Buy Organic. Eat Better. Eat Healthier. Spend LESS?


You read that right.  What if there were a way to buy fresh, local, organic produce, for LESS than the non-organic stuff you’d find in the produce aisle at your favorite grocery store?  You’d be interested wouldn’t you? 

For those that are unfamiliar with what organic means, I’ll quickly break it down.  Simply stated, certified organic means organic produce and other ingredients are grown without the use of pesticides, synthetic fertilizers, sewage sludge, genetically modified organisms, or ionizing radiation. Animals that produce meat, poultry, eggs, and dairy products do not take antibiotics or growth hormones. 

The USDA National Organic Program (NOP) defines organic as follows:

“Organic food is produced by farmers who emphasize the use of renewable resources and the conservation of soil and water to enhance environmental quality for future generations. Organic meat, poultry, eggs, and dairy products come from animals that are given no antibiotics or growth hormones. Organic food is produced without using most conventional pesticides; fertilizers made with synthetic ingredients or sewage sludge; bioengineering; or ionizing radiation. Before a product can be labeled “organic,” a Government-approved certifier inspects the farm where the food is grown to make sure the farmer is following all the rules necessary to meet USDA organic standards. Companies that handle or process organic food before it gets to your local supermarket or restaurant must be certified, too.”

Now, whether or not organic food is more nutritious, is up for discussion.  There are certainly research studies demonstrating both sides of the argument.  That said, some recent studies conducted at the University of California, Davis, found that organic tomatoes contained greater concentration of vitamin C, as well as cancer-fighting compounds called phytochemicals.  What isn’t up for discussion however, is the fact organic produce won’t be  introducing carcinogenic pesticides and fertilizers into your system.  You can also rest assured knowing the food you are eating hasn’t been genetically modified.  Shouldn’t food be consumed the way nature intended?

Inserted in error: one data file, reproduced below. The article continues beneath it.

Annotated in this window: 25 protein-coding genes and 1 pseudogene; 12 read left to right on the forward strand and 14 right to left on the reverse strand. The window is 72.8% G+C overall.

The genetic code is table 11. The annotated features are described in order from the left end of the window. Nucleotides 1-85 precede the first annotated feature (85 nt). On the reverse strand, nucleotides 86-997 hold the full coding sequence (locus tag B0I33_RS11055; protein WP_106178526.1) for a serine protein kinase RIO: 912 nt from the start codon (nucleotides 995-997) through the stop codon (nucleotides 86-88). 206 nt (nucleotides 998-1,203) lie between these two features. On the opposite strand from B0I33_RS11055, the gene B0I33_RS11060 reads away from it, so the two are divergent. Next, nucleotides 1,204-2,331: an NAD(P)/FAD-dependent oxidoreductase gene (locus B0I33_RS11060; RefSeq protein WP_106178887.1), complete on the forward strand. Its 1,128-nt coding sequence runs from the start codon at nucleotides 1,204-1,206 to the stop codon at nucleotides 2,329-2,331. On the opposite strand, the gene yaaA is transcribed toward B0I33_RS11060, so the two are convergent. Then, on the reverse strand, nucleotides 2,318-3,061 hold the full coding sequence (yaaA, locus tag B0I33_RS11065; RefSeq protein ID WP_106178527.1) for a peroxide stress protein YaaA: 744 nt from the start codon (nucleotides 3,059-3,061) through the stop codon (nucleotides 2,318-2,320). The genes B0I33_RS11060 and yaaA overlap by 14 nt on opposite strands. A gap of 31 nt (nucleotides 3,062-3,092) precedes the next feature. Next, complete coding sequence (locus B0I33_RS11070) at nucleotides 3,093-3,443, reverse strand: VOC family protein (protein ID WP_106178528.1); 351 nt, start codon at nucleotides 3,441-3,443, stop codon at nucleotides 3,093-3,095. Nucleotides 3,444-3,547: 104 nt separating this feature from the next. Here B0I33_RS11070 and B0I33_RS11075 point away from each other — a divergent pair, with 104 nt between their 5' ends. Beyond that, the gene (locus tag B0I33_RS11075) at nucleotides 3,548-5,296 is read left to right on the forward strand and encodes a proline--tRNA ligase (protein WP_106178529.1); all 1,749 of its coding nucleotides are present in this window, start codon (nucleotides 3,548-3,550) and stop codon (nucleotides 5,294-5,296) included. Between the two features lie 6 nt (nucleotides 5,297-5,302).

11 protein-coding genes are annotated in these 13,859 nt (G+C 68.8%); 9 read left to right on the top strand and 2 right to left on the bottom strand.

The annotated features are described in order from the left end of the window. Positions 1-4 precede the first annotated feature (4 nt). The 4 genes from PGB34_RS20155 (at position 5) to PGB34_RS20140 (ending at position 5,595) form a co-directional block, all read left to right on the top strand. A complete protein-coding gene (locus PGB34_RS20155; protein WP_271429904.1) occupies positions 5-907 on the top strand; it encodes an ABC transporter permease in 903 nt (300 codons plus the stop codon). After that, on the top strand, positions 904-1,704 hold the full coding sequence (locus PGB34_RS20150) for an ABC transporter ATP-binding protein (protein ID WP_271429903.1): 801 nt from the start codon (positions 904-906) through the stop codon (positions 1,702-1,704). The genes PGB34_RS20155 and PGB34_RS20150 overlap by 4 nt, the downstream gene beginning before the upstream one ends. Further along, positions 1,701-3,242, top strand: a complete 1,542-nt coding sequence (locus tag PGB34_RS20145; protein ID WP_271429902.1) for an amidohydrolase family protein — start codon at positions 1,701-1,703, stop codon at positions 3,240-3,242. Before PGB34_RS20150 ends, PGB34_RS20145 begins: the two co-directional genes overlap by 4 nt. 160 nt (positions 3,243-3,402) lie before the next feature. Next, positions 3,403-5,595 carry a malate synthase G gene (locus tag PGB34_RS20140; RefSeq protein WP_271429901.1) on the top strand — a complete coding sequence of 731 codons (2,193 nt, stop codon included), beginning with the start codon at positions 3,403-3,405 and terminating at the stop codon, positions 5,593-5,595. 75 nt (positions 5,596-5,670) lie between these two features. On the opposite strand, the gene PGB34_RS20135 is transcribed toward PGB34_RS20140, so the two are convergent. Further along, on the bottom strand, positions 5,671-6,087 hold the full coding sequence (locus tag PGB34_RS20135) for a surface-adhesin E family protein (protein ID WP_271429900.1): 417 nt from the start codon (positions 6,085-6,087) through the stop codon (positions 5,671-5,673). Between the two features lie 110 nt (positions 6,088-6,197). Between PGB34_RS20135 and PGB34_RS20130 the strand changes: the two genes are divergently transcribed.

As far as taste goes however, there is no comparison.  Hundreds of gourmet chefs who opt for organic products in their restaurants, blind-taste testings, and the opinion of millions of consumers make a strong claim that organic food simply tastes better.  If you are purchasing from a local organic farm or market, this makes even more sense as the food you are buying is fresher. 

Now, I think most of us would buy organic if it simply weren’t so expensive.  $6 for a dozen eggs?  $3.50 for a small bundle of carrots?  $12 for a pound of hamburger meat?  These aren’t prices the majority of Americans are willing to spend, even if the alternative means eating produce covered in synthetic chemicals and meat from sick animals.  These high prices are what you’ll typically find in the organic section of your supermarket (if you’re lucky enough to have one).  Even farmer’s markets, though less expensive than the supermarket, are typically out of the price range for most consumers. 

But I’m going to let you in on a little secret.  There is a way to buy your produce and even meat products, directly from the source, and it’ll cost you less than buying the non-organic counterparts would at the supermarket.  The answer: CSA or Community Supported Agriculture.